Douglas Krantz - Technical Writer - Describing How It Works
Get the Book
This website uses cookies. See Privacy for details.

What is a Ground Fault?

In a fire alarm system, a Ground Fault is an electrical leakage to ground. When it is installed, the system shouldn't have any ground faults. A ground fault occurs in a building, though, when something changes to the wiring: either from poor installation practices or from damage to the system.

Ground Fault Progression of a wire tied to a threaded rod
Example of a bad installation not showing up as a ground fault until years after being installed. A wire strapped to a threaded rod will only show small marks from the threads after a few days. The insulation will be part way penetrated after months. The insulation will be penetrated all the way through by the threads after years of being compressed by the wire tie. This becomes a ground fault and the ground fault is hard to find if it's above what is now a hard ceiling.


By Douglas Krantz

With the exception of the ground fault circuitry inside the fire alarm control panel (FACP) itself, the wiring for fire alarm systems has no connection to ground. Any connection conducting electricity to ground is causing a ground fault condition.

Ground faults are common; they can and do occur in almost any kind of fire alarm system. For the technician, fixing a ground fault is easy; finding it in the first place is the headache. Sometimes even following the wire is difficult.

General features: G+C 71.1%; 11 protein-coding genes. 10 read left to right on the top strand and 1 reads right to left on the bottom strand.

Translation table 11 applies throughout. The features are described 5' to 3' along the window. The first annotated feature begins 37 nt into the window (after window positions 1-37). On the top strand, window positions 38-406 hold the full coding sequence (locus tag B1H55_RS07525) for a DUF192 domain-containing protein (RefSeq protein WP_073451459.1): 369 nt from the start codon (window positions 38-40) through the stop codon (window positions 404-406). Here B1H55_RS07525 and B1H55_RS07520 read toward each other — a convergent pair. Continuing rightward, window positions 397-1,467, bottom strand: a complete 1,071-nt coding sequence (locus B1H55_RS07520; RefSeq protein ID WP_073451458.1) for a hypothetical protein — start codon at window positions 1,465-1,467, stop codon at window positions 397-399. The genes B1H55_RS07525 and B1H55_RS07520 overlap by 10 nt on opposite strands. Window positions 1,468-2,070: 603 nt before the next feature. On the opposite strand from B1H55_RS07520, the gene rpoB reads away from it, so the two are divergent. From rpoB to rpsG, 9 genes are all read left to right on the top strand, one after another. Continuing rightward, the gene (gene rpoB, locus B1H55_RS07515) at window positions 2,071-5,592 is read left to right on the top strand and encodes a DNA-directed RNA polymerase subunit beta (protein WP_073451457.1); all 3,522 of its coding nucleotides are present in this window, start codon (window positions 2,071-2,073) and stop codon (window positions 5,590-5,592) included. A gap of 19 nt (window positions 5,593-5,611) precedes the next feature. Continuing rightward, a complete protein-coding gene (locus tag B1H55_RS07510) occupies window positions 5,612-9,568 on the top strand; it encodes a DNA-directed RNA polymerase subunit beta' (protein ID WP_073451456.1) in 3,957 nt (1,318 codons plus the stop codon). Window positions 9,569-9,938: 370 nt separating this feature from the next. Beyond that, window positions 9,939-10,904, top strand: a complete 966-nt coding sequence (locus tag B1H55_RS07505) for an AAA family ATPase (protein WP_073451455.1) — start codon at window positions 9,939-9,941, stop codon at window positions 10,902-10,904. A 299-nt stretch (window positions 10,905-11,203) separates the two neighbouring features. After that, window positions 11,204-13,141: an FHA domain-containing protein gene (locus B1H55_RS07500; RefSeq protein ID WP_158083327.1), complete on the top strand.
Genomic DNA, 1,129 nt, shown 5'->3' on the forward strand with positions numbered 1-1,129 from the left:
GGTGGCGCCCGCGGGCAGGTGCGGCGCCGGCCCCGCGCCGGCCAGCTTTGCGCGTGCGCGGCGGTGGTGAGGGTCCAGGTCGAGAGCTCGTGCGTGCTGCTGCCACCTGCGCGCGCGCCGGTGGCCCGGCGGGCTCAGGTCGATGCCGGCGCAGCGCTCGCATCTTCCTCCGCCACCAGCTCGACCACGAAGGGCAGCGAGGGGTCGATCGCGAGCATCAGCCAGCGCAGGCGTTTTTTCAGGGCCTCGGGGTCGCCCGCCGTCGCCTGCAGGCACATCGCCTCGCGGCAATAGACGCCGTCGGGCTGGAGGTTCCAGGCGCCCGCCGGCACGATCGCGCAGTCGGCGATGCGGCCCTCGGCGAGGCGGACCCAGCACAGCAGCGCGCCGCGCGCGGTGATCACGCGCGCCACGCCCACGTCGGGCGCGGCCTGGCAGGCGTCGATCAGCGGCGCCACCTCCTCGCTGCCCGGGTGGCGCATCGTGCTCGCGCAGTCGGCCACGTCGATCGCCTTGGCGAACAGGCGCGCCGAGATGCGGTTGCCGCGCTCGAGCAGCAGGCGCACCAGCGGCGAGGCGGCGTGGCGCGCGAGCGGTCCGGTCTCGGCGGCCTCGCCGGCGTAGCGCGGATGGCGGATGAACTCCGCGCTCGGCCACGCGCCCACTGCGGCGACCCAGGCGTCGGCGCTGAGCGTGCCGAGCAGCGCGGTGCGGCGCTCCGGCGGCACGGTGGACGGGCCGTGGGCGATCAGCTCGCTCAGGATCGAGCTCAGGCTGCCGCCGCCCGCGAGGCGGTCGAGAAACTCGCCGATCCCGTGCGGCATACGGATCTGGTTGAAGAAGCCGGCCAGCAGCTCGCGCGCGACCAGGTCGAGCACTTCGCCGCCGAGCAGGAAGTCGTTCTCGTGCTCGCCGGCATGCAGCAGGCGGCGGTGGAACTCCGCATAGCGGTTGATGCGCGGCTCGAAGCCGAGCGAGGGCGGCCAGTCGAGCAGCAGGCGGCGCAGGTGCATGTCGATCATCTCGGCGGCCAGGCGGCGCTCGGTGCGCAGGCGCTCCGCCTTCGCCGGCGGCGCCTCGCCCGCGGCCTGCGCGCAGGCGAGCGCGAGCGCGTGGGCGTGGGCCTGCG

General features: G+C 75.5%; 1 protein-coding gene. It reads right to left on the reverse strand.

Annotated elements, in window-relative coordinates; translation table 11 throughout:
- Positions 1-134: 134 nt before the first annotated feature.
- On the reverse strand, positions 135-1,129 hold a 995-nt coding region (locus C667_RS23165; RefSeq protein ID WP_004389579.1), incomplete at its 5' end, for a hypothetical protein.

Causes

Ground faults are the result of:

Single Ground Fault

Just to be factual, there is no problem with a single ground fault on any fire alarm system. It's just that the technician answering the phone off-site can't tell if it's only a single ground fault, more than one ground fault, or, in the near future, if more ground faults are imminent that will partially impair the system, completely disable the system, or cause false alarms. The ground fault light on the panel just doesn't say.

When to Fix a Ground Fault

Sooner or later, a ground fault has to be fixed. Some technicians might put off troubleshooting until the next business day if there are no other trouble conditions on the panel. However, depending on what causes the ground fault, waiting may be questionable. If any other troubles show on the panel, the troubles, and the ground fault, need to be fixed right away.

Douglas Krantz -- Fire Alarm Engineering Technician, Electronic Designer, Electronic Technician, Writer

See how Class A Wiring works

Share This With Friends:

Go to the Fire Alarm Description Map Page of Douglas Krantzs Technicians Corner
Go to the Residential Life Safety Map Page of Douglas Krantzs Technicians Corner
Go to the Residential Life Safety Map Page of Douglas Krantzs Technicians Corner
Go to the Fire Alarm Description Map Page of Douglas Krantzs Technicians Corner
Go to the General Electrical Map Page of Douglas Krantzs Technicians Corner
Go to the Fire Alarm Maintaining Map Page of Douglas Krantzs Technicians Corner
Go to the Fire Suppression Map Page of Douglas Krantzs Technicians Corner
Go to the Guest Writer's Guidelines of Douglas Krantzs Technicians Corner
See Trivia on Douglas Krantzs Technicians Corner
This website uses cookies. See Privacy for details.
Get the Book
Short Circuit

Uncomplicating Fire Alarm Systems - One Article at a Time

Keep up on the latest article!




No Charge - Unsubscribe Anytime